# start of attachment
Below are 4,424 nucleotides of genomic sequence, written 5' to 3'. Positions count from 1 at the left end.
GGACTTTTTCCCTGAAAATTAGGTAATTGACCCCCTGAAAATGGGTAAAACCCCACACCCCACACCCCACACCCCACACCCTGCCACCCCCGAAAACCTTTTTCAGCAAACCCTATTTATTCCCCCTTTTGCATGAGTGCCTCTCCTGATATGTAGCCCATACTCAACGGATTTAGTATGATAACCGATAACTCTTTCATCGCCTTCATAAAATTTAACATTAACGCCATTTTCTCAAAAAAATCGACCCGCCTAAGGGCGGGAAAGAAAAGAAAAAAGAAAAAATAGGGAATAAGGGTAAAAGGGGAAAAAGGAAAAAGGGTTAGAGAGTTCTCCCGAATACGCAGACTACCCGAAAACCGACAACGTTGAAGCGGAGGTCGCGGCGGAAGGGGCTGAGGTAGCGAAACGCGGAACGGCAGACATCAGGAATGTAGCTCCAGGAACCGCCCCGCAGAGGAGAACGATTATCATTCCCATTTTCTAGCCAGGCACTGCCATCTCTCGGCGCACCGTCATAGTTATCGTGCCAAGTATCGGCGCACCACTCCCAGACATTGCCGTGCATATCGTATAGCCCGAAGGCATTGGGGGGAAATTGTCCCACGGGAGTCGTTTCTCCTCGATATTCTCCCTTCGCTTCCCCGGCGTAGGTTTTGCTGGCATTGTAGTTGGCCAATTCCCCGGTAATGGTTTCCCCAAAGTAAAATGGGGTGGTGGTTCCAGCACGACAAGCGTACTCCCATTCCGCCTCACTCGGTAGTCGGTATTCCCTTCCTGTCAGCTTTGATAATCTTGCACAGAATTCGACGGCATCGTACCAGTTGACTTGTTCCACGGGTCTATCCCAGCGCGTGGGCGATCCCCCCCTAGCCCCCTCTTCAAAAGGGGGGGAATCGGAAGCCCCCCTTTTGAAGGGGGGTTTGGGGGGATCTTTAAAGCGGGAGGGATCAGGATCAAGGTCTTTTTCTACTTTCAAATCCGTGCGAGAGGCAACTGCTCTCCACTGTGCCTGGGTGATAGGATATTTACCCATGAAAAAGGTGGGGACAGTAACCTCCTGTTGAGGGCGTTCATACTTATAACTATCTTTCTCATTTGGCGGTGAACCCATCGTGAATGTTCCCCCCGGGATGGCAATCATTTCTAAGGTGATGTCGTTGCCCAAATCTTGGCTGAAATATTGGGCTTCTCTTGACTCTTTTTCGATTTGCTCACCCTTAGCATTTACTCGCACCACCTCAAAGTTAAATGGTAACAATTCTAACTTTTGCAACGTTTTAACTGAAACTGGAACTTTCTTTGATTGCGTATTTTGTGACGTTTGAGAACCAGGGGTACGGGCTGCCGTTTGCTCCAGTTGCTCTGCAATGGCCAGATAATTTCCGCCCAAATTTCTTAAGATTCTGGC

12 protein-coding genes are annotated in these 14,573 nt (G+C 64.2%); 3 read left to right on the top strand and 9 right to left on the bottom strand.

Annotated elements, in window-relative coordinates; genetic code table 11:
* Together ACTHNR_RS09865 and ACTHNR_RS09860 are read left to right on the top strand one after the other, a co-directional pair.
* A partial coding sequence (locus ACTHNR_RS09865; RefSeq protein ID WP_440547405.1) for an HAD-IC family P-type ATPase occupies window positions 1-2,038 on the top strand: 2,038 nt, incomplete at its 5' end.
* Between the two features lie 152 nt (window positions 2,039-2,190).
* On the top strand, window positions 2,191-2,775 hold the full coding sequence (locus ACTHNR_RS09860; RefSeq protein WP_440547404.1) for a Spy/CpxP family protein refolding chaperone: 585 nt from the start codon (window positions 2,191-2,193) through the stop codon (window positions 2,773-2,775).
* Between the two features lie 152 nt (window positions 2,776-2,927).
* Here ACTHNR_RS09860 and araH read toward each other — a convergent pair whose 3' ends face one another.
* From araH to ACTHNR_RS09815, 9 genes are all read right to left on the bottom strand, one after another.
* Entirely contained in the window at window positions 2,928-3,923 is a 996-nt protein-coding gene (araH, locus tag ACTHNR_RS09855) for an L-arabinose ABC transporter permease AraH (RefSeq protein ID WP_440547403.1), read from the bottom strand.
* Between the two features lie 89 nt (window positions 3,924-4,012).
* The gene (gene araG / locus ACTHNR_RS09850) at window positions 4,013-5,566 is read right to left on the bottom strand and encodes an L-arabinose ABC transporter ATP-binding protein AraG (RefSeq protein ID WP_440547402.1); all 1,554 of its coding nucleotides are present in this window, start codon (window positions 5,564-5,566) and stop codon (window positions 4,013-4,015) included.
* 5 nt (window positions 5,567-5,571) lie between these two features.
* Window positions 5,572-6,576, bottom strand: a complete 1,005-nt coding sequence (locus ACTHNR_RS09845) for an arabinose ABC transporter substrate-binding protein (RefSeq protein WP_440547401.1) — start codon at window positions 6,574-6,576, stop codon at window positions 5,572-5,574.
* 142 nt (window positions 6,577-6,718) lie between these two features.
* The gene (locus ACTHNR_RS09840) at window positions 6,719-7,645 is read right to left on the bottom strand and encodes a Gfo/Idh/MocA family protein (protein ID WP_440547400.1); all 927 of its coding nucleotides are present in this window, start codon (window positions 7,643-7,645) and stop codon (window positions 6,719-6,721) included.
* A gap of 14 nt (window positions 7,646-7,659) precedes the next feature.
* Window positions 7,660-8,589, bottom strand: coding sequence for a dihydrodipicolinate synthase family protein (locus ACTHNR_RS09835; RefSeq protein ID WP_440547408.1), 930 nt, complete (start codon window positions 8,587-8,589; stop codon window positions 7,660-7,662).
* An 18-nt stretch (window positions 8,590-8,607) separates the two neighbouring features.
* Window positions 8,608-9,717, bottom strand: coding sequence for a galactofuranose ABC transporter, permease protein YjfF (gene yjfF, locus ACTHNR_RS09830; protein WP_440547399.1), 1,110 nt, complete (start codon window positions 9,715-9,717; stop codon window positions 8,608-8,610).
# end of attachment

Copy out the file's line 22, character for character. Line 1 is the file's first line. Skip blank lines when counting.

* Window positions 8,608-9,717, bottom strand: coding sequence for a galactofuranose ABC transporter, permease protein YjfF (gene yjfF, locus ACTHNR_RS09830; protein WP_440547399.1), 1,110 nt, complete (start codon window positions 9,715-9,717; stop codon window positions 8,608-8,610).